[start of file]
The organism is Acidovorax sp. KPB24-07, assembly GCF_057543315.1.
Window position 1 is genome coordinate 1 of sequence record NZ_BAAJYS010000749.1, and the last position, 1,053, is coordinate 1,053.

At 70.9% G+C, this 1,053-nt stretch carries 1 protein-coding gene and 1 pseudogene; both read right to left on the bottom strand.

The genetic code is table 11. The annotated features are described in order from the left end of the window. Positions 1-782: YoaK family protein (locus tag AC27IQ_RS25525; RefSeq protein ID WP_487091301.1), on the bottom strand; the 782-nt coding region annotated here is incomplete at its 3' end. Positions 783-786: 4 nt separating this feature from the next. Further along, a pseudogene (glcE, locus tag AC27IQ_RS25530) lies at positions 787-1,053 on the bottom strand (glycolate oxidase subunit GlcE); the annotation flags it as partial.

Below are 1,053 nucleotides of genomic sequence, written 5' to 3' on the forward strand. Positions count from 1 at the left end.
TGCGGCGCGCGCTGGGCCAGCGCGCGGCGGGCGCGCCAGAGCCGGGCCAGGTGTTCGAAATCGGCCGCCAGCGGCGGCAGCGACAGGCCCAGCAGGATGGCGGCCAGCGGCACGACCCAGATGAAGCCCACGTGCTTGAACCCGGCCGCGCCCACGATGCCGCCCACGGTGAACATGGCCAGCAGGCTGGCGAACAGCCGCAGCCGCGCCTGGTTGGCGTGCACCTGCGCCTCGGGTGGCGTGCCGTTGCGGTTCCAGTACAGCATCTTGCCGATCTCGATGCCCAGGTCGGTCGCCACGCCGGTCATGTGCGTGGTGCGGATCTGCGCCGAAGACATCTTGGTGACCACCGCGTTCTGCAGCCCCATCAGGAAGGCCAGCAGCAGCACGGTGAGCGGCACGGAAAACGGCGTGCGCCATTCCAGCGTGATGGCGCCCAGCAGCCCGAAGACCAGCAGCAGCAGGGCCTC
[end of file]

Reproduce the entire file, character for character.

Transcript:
The organism is Acidovorax sp. KPB24-07, assembly GCF_057543315.1.
Window position 1 is genome coordinate 1 of sequence record NZ_BAAJYS010000749.1, and the last position, 1,053, is coordinate 1,053.

At 70.9% G+C, this 1,053-nt stretch carries 1 protein-coding gene and 1 pseudogene; both read right to left on the bottom strand.

The genetic code is table 11. The annotated features are described in order from the left end of the window. Positions 1-782: YoaK family protein (locus tag AC27IQ_RS25525; RefSeq protein ID WP_487091301.1), on the bottom strand; the 782-nt coding region annotated here is incomplete at its 3' end. Positions 783-786: 4 nt separating this feature from the next. Further along, a pseudogene (glcE, locus tag AC27IQ_RS25530) lies at positions 787-1,053 on the bottom strand (glycolate oxidase subunit GlcE); the annotation flags it as partial.

Below are 1,053 nucleotides of genomic sequence, written 5' to 3' on the forward strand. Positions count from 1 at the left end.
TGCGGCGCGCGCTGGGCCAGCGCGCGGCGGGCGCGCCAGAGCCGGGCCAGGTGTTCGAAATCGGCCGCCAGCGGCGGCAGCGACAGGCCCAGCAGGATGGCGGCCAGCGGCACGACCCAGATGAAGCCCACGTGCTTGAACCCGGCCGCGCCCACGATGCCGCCCACGGTGAACATGGCCAGCAGGCTGGCGAACAGCCGCAGCCGCGCCTGGTTGGCGTGCACCTGCGCCTCGGGTGGCGTGCCGTTGCGGTTCCAGTACAGCATCTTGCCGATCTCGATGCCCAGGTCGGTCGCCACGCCGGTCATGTGCGTGGTGCGGATCTGCGCCGAAGACATCTTGGTGACCACCGCGTTCTGCAGCCCCATCAGGAAGGCCAGCAGCAGCACGGTGAGCGGCACGGAAAACGGCGTGCGCCATTCCAGCGTGATGGCGCCCAGCAGCCCGAAGACCAGCAGCAGCAGGGCCTC